The Jobs Summit and how we respond to the Nat’s strategy

March 22, 2009

Philip Ferguson

Misjudging the Nats

Most of the left, both organised groups and the wider milieu of individual leftists, still really believe there is a fundamental difference between Labour and National.  While the Workers Party have never argued that they are exactly the same, we’re probably the only people who really believe - and act in accordance with the belief - that they are fundamentally the same.  They are liberal bourgeois parties; largely made up of urban, socially-liberal, middle class individuals.  Their goal is to manage the capitalist system.  Politically they’ve converged around liberal economics and liberal social policy, although both have some more blatantly right-wing social policies around issues like law and order.

 For much of the left, however, the Nats remain seen as some backwoods social reactionaries, a la Piggy Muldoon era.  And, economically, they are seen as unchanged since the 1990-93 period.  An especially crude representation of this view of the Nats was summed up in Socialist Aotearoa’s response to last November’s election: that a Nat-Act junta was now in power.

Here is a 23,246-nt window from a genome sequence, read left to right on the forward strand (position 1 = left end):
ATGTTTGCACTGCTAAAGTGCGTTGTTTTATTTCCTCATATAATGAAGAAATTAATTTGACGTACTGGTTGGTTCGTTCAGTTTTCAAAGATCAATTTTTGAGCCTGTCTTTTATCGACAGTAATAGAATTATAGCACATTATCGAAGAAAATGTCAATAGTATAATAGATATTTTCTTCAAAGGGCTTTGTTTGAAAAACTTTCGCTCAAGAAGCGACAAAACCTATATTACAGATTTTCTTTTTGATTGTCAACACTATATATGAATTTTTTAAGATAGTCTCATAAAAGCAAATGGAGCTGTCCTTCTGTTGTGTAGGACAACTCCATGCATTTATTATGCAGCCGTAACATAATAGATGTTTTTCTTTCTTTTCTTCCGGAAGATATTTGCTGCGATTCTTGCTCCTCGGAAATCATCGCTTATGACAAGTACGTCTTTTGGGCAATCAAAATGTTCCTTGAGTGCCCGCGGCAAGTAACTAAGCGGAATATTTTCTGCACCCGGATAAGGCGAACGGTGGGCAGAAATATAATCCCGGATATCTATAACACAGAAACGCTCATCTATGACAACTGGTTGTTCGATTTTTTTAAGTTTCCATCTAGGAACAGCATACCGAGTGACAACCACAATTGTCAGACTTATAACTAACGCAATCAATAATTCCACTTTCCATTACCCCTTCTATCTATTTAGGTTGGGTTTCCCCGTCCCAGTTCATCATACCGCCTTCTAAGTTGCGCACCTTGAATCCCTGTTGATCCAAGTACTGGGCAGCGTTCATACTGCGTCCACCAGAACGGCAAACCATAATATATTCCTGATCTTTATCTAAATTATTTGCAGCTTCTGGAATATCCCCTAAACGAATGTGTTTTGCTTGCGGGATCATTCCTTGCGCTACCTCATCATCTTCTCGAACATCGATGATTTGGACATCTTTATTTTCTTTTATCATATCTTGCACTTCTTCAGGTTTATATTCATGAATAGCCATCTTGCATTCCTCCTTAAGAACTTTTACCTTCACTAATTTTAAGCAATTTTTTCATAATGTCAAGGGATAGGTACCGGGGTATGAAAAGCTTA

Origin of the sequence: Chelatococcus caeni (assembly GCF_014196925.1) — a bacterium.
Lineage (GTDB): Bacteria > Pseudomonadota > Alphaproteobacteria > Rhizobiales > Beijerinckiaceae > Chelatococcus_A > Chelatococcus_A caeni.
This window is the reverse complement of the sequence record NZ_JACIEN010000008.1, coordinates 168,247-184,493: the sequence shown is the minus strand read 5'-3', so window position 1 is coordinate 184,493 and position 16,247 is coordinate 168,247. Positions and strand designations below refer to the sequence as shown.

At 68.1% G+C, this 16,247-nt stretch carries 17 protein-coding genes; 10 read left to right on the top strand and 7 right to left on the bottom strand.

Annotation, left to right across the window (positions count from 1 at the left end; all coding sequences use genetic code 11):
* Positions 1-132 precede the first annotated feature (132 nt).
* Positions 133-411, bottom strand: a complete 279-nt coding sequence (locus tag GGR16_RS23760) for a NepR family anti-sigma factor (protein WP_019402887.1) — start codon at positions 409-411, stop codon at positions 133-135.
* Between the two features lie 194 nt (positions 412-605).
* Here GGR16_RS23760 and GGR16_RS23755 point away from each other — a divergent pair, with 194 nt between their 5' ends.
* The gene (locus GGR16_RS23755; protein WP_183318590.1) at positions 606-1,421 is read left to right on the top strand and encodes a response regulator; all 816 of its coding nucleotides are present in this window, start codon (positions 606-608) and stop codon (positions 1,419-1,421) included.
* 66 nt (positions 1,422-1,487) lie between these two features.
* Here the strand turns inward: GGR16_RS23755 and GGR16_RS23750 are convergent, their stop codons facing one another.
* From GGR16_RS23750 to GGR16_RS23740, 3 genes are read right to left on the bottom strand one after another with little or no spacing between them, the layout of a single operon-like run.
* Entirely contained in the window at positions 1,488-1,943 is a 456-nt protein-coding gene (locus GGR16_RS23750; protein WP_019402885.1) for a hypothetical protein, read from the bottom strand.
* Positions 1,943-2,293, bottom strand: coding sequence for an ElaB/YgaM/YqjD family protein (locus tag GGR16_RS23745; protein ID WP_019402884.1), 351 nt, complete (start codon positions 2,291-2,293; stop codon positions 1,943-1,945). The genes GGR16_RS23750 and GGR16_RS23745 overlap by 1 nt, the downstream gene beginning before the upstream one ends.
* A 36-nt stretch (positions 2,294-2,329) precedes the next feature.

We have always challenged this demonisation of the Nats and done so for three reasons:  one is that it always lets Labour off the hook; the second is that it’s just not an accurate analysis of what the National Party is in the twenty-first century.  The third reason is that it is devoid of any Marxist analysis of modern NZ capitalist society and the politics that the economic system requires.  Read the rest of this entry »


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